A senator's soul arrived in heaven and was met by St. Peter at the entrance. "Welcome to heaven," said St. Peter. "Before you settle in, it seems there is a problem. We seldom see a high official around these parts, you see, so we're not sure what to do with you."
"No problem, just let me in," said the senator. "Well I'd like to, but I have orders from higher up. What we'll do is have you spend one day in hell and one day in heaven. Then you can choose where to spend eternity," said St. Peter. "Really, I've already made up my mind. I want to be in heaven," said the senator. "I'm sorry, but we have our rules," St. Peter insisted. And with that, St. Peter escorted him to the elevator and he went down, down, down, down to hell.
When the doors to the elevator opened, however, the senator found himself in the middle of a beautiful green golf course. In the distance was a clubhouse and standing in front of it were all his friends and politicians who had worked with him. Everyone was very happy and in formal attire.
They all rushed to greet him, shook his hand, and reminisced about the good ol'days they had shared together, often at the expense of the people they were supposed to serve. They played a friendly game of golf and then dined on lobster, caviar, and champagne.
Also present was Lucifer, the devil himself, who really was an incredibly likeable fellow that was the life of the party. Everyone was having such a good time that before the senator realized it; the moment had come for him to leave.
Everyone gave him a hearty farewell and waved while the elevator rose. It went up, up, up, and the door reopened in heaven where St. Peter was found waiting. "Now it's time to visit heaven," said St. Peter. So, twenty-four hours passed with the senator joining a group of contented souls, praising God, singing hymns, with fellowship of the deepest and purest kind. The experience was truly meaningful and, before he realized it, the twenty-four hours had gone by and St. Peter returned.
"Well, now, you've spent a day in hell and another in heaven. Now choose your eternity," instructed St. Peter. The senator reflected for a moment, then answered, "You know, I would have never believed that I would have said this before, heaven has been nice, but I think I would really be better off in hell."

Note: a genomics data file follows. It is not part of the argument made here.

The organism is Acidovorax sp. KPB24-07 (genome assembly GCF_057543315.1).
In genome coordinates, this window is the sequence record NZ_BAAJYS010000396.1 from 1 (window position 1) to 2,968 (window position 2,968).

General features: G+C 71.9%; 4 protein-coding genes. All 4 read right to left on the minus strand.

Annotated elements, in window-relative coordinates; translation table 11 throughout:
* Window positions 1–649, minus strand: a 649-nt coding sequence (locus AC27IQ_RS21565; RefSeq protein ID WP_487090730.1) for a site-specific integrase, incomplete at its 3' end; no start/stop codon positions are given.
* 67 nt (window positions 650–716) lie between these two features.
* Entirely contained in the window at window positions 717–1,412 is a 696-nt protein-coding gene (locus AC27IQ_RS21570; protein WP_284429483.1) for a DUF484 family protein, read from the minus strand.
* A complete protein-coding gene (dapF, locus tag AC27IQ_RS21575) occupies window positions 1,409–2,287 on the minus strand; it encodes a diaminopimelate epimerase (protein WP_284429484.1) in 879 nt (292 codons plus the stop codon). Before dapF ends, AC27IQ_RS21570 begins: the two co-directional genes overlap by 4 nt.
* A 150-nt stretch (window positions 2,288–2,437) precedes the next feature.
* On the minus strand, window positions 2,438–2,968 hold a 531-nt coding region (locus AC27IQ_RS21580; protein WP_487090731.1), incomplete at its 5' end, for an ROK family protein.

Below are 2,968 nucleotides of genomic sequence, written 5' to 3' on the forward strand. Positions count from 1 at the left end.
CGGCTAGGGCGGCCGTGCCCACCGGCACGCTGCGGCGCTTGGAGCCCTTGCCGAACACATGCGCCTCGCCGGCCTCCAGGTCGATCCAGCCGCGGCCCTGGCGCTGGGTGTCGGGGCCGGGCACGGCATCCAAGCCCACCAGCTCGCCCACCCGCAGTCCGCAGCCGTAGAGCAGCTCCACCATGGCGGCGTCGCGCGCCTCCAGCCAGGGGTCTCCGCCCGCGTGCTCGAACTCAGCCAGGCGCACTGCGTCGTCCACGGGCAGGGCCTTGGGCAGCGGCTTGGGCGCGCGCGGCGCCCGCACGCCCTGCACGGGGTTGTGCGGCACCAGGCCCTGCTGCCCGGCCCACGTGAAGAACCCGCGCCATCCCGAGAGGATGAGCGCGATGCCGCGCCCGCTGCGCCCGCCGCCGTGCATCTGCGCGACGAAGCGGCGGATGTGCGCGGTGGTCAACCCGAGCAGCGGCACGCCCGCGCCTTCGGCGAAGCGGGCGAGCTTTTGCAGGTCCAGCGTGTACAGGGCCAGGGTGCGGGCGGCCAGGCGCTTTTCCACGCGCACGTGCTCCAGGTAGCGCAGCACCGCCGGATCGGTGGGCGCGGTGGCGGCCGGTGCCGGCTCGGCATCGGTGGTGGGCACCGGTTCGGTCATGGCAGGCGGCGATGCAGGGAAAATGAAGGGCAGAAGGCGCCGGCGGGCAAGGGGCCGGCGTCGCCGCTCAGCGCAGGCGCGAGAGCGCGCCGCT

So, St. Peter escorted him to the elevator and he went down, down, down to hell. The doors of the elevator opened and he found himself in the middle of a barren land with a dark, ominous and foreboding sky. The heat was exceedingly oppressive. He saw all his friends dressed in rags, some naked and unclean, many pulling around the chains of their former vices in life.
The devil came over to the man and put his arm around his shoulder. "I don't…I don't…I don't understand," stammered the senator. "Only yesterday I was here and there was a golf course and a clubhouse, and we ate lobster caviar, and drank champagne. It was tremendous. We were living the high life. Now there's just this wasteland, wasted lives, and miserable associations. What happened!?"
The devil looked at him, smiled, and said, "Yesterday we were campaigning. Today you voted."
The irony of hell is that it is the culmination of everything we ever really wanted and the just deserts of our actions. It is the harvest we sowed on earth. The message of judgment is that in the end, none of us ever gets away with anything.
No one, however, has to go to hell. Christ died to redeem us from the threat of eternal punishment. He suffered hell for us on the cross – taking our punishment on Himself. But we have to make a choice. We have to vote.
We have to choose between Him and our sin. We can trust Him and be changed and given a new heart for what God wants for us, or we can reject Christ and go on in our own way. Every person faces this choice in their lifetime. This decision determines where we ultimately spend eternity.
How will you choose? Vote Christ! Decide for Him!
The editorial above is a revised version of an article written by Dr. Mark Creech. The parable was adapted from a collection of humor from "The Greatest Joke Book Ever" by Mel Greene.